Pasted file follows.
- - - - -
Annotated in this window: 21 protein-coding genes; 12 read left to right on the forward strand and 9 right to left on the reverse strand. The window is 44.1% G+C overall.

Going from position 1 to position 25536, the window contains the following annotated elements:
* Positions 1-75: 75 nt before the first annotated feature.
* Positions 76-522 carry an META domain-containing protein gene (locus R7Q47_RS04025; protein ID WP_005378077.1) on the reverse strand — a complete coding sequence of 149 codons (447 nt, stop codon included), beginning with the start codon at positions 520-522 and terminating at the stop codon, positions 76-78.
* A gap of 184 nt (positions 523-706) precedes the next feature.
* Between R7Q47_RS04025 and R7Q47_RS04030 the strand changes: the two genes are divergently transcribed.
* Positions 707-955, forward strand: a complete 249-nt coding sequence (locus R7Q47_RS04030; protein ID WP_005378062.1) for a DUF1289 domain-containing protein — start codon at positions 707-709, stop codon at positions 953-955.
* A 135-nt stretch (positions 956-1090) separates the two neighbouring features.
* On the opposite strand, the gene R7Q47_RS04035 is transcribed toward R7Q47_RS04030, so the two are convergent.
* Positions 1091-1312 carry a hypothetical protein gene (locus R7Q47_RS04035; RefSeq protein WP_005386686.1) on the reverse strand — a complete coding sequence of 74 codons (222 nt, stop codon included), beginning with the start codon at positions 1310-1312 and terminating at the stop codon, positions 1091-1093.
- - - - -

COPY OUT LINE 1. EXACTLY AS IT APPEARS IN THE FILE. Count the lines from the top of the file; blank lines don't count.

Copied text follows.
Annotated in this window: 21 protein-coding genes; 12 read left to right on the forward strand and 9 right to left on the reverse strand. The window is 44.1% G+C overall.